When (and How) Wean a Foal
by Pat Parelli on Mar 01, 2023
Anyone who's ever thought about breeding their mare has also thought about the other end of the equation. When do I wean my foal? How do I wean my foal? Oh my gosh. Talk about a subject with lots of opinions.
To start things off on the natural foot, remember nature has laws, and humans make rules. I would go by the laws of nature. First, if you study equine ethology, the study of horse behavior in nature, a harem herd will have one stallion and maybe 20 mares. Most of the herd is born around the same time. This is a prey animal safety net, so predators can't pick them off, and they have a better chance of survival. This means weaning time is around the same time for the foals. Part of this is due to gestation and the mare getting pregnant again. There's a point where nature takes care of things given the right circumstances, area, nutrition, and pressure that the bachelor herd puts on the stallion. When I say keep it natural, we must know what that means.
I will give you my opinion about when and how to wean. I've learned from Dr. Miller and by asking questions of other veterinarians that four months seems to be the minimum recommended age for weaning. However, six months is a more logical time. After six months, the foal will start to nurse the mare down. In my opinion, weaning also affects the second and third trimesters of the next gestation period.
The easiest way to say how to wean is to tell you how not to. My first suggestion is don't cut the mare and the foal off black and white. I also wouldn't wean with a group of mares and foals simultaneously. Why? The emotions run so high the risk of horses getting hurt and the trauma it creates is unnecessary. In nature, there is no great separation where all the foals are suddenly on one side of the fence and the mares on the other. The cleave and leave theory is not recommended, although it is the most common weaning method.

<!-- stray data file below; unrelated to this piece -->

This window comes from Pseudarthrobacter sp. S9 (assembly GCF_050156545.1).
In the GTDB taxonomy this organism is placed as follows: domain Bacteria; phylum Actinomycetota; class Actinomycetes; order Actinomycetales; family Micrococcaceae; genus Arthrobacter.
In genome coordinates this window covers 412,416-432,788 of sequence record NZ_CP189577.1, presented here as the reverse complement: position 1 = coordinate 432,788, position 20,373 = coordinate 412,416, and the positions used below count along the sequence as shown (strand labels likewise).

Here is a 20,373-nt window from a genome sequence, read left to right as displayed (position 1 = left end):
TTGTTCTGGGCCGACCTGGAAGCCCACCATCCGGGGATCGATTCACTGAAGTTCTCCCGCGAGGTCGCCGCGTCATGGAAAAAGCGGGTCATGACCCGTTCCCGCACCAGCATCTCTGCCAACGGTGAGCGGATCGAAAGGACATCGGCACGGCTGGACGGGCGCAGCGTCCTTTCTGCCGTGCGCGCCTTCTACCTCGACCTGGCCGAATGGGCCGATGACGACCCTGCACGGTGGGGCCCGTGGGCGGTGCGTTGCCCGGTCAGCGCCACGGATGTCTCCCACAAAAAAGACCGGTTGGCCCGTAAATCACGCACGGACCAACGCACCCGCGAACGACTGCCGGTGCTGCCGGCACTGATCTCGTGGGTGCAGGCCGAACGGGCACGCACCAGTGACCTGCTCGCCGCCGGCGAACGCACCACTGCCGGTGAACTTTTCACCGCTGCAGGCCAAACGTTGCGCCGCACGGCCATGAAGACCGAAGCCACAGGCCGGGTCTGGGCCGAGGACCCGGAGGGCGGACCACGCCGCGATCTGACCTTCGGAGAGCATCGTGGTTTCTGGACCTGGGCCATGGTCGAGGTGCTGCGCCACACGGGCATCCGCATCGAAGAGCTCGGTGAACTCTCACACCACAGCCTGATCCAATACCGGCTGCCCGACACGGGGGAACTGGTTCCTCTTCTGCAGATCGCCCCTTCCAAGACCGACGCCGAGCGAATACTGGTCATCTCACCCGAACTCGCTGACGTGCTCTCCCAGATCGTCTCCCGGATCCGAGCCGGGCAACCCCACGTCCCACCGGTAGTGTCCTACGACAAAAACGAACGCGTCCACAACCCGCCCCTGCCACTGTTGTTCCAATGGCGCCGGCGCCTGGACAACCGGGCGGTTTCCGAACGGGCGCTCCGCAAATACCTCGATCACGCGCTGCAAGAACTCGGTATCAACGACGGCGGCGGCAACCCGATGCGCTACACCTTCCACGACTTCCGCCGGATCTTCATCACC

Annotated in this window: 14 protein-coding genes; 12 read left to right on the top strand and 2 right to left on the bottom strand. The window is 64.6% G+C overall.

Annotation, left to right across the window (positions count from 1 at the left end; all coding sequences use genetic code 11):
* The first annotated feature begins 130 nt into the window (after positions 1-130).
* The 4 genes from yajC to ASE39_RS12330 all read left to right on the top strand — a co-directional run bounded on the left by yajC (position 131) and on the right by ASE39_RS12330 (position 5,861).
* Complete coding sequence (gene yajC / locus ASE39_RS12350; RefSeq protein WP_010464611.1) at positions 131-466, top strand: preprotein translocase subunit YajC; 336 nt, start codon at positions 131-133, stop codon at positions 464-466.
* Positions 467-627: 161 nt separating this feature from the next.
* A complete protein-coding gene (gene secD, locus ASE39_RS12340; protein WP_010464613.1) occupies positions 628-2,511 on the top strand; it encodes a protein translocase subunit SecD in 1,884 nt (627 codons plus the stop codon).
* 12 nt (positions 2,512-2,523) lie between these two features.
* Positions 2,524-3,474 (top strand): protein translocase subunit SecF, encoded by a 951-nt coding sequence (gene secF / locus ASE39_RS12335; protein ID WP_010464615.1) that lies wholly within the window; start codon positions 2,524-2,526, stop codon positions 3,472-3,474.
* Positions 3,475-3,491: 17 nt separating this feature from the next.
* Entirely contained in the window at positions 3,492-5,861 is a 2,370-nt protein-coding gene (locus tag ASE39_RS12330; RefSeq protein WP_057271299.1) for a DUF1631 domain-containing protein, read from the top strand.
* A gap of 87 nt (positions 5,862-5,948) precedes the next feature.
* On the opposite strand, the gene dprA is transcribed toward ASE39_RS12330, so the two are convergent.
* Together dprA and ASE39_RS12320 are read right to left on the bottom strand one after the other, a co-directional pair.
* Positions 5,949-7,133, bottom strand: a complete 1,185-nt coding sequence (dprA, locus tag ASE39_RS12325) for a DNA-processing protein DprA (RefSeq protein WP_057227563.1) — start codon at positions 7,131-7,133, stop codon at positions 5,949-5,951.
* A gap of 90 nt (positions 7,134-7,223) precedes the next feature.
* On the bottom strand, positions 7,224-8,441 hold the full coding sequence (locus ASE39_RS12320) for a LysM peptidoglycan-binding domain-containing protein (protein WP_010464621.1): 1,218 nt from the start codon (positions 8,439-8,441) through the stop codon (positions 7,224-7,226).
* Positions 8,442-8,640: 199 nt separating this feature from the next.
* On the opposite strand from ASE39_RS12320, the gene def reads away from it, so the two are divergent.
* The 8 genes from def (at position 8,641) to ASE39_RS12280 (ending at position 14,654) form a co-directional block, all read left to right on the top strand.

So how do I do it? First, most of my foals are born at about the same time. I usually do it as a group if the ages are close enough. I like to put a barrier between the mares and the foals where the foals can still nurse from the mare. I do this for a few reasons. By this time, there's more of a nonchalant behavior with the foals and their mothers. The mares can naturally regulate their milk production and reduce the cases of extreme cases of mastitis.
I’ve done it wrong and done it naturally over the last five decades of raising mares and foals. I've learned what doesn’t work and had mares and foals get hurt. I've been to many different operations, so I'm passing down some wisdom. I usually leave the barrier for a couple of weeks and then add another slight separation. Pretty soon, the foal will say, “thanks for raising me,” and go off on its own. To me, this is the most natural way. It's not traumatic on the mare or the foal. It takes a little bit of planning and engineering, and nobody gets hurt mentally, emotionally, or physically.